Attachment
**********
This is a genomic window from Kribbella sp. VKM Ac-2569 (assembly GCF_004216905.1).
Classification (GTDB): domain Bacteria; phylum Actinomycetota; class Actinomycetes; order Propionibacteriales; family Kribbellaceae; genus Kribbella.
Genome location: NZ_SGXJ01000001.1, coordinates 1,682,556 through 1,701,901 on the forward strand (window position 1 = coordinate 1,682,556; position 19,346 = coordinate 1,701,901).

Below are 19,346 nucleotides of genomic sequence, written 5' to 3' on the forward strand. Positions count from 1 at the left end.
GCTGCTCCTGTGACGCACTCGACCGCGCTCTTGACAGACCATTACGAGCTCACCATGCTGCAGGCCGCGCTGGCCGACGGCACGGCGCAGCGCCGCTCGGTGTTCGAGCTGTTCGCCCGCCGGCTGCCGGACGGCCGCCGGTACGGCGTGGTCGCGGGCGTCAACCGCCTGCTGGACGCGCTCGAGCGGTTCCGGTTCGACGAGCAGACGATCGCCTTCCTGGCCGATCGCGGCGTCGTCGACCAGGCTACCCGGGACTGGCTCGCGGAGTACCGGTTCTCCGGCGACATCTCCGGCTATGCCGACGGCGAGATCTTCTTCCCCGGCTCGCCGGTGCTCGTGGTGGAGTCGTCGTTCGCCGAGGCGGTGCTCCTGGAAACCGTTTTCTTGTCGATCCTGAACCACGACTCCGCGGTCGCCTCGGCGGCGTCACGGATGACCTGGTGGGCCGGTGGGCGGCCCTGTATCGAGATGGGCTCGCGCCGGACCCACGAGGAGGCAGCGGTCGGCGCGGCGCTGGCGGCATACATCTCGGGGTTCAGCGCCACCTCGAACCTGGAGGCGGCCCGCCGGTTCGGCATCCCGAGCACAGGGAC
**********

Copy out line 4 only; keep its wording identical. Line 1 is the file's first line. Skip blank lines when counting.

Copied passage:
Below are 19,346 nucleotides of genomic sequence, written 5' to 3' on the forward strand. Positions count from 1 at the left end.